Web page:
Oh, God… spare me. It’s starting again.
The job-related social woes.
I’ve been in my job just a little over a year, and it’s actually going well. That’s part of the problem, because now as more people are getting to know me, and they see that I haven’t fled the building from being overwhelmed and not up to the job, they’re warming up to me.
Which means I interact with people a lot more on a daily basis.
Which is tiring, taxing, and sometimes exhausting.
I mean, it’s encouraging that I’m being accepted more widely, and that people actually want to come to my cubicle to chat. But it also means I have to work harder, each day, I have to expend more energy. And I don’t get as much done as I’d like.
It also means that I’m more susceptible to distraction because A) more people are interrupting me, B) getting worn out by the excitement makes me more prone to seek out relief in the form of passing distractions, such as social media and surfing the web, and C) being tired just makes it all-around harder to get my attention back to what I was working on before I was distracted
Arrrgh! It’s wild, how this goes. It’s disorienting, frustrating, disorienting, and it puts me on edge. Oh, anxiety! And it’s all because of positive developments.
For about a year, people pretty much kept a curious distance from me, watching me, observing me, and it’s been kind of weird and isolating. But as soon as I passed the one-year mark, with no sign of wanting to leave, it’s like a starting gun went off, and now everybody’s all “Hi! How are you!?! We need to catch up!”
And that makes my skin crawl. Not because I don’t want to be around people. I do. It’s been kind of lonely for the past many months, I have to say. But it’s also been quiet, I’ve had my place to myself, my schedule to myself, and I’ve been able to go at my own pace. Now, though, suddenly my time is at a premium, and woo hoo! everybody wants their piece of my schedule. Especially women, who feel comfortable with me and who are really excited to hear that I’ve got a technical background, so I can explain technical stuff to them in ways that they understand without making them feel stupid or inferior.
It’s a double-edged sword, for sure. And I need to figure out how to handle this. Because it’s no good to keep hopping from job to job, every year or so. That in itself is exhausting, and personally I’m now finding it easier to stay put, than gussy up my resume and go out looking all over again. I do extremely well in interviews. I can build a killer resume. I know how to present well and get in the door. But once I’m in, and I have to “build relationships”, I tend to hit the skids.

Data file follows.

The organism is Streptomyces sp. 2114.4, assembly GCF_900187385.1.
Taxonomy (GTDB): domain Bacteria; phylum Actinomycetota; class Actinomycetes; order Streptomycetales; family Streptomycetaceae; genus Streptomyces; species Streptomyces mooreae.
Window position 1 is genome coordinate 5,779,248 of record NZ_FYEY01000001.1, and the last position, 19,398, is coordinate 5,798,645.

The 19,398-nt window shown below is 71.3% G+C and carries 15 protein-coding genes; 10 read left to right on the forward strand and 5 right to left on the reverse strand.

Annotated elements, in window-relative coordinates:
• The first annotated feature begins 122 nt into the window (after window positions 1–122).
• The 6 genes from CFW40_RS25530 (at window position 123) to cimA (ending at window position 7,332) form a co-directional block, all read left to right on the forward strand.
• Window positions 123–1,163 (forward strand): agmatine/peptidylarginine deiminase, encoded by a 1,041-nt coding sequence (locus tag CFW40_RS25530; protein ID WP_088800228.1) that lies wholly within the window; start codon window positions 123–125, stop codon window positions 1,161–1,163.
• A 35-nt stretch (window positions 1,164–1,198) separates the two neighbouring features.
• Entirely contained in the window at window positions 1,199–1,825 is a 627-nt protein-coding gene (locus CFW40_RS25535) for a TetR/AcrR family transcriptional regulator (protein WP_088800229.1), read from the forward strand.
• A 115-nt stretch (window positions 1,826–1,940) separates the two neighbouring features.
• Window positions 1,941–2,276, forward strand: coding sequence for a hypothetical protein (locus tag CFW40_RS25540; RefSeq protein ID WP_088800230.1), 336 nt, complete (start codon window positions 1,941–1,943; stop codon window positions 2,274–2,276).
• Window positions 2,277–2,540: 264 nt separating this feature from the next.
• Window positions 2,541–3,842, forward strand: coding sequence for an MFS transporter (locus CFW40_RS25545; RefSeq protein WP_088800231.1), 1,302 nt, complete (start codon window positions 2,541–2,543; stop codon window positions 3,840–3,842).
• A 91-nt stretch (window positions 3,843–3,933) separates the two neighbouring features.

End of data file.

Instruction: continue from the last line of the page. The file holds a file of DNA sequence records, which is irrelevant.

Office environments are incredibly challenging for me, from the lights… to the sounds… to the feelings of the floor shaking from people walking by… to the walls shaking from the HVAC systems… to the air blowing on me from the vents overhead… to the smell of people’s lunches and their perfumes and colognes. It’s taxing, as it is. And then I need to interact with other people?
It’s hard enough, some days, just to get up from my desk. But I’m also supposed to interact with people and build relationships?
The good news is, I’m in an uber-Aspified environment, where every other person around me is clearly on the autism spectrum, and the others know how to deal effectively with those of us who are. So, I’m not alone.
I just have to figure out how to do this. Because social anxiety and avoidance has chased me out of jobs many times over the years. That’s cost me, in terms of earnings, savings, and job advancement. And I’m tired of it chasing me around.
I’ll figure something out. One thing I’ve been doing is getting in a good break in the afternoons to work out, think things through, clear my head… And come up with better ideas about what I’m working on. It lets me discharge all the stress that’s built up from the morning, wear myself out, and get me back in my cubicle around the time that most people are leaving for the day… so I can work in peace and silence for several hours after everyone has gone.
That’s helping. A lot, actually. And I’ll keep doing it. Because I’ve got to figure something out, so I don’t have to keep changing jobs every couple of years. If I do that, I’ll have to launch another 10 or so job searches before I retire. And the thought of that is just … daunting.
So, I have my work cut out for me.
But at least it’s in an uber-Aspified environment, where I can be my completely odd self and not be out of place. I don’t have to work overtime to mask and camouflage, like I have in other situations. I realize that now, the more I just let myself “do my thing” around others, and they don’t bat an eye. And for every Aspie moment I have that stands out as weird (that’s really the only word for it – I’m not ashamed), there are three other people down the row who stand out even more than I do.
So, I’m in good company.
That’s something worth fighting for, something worth working to preserve. Because it doesn’t come along every day, now, does it?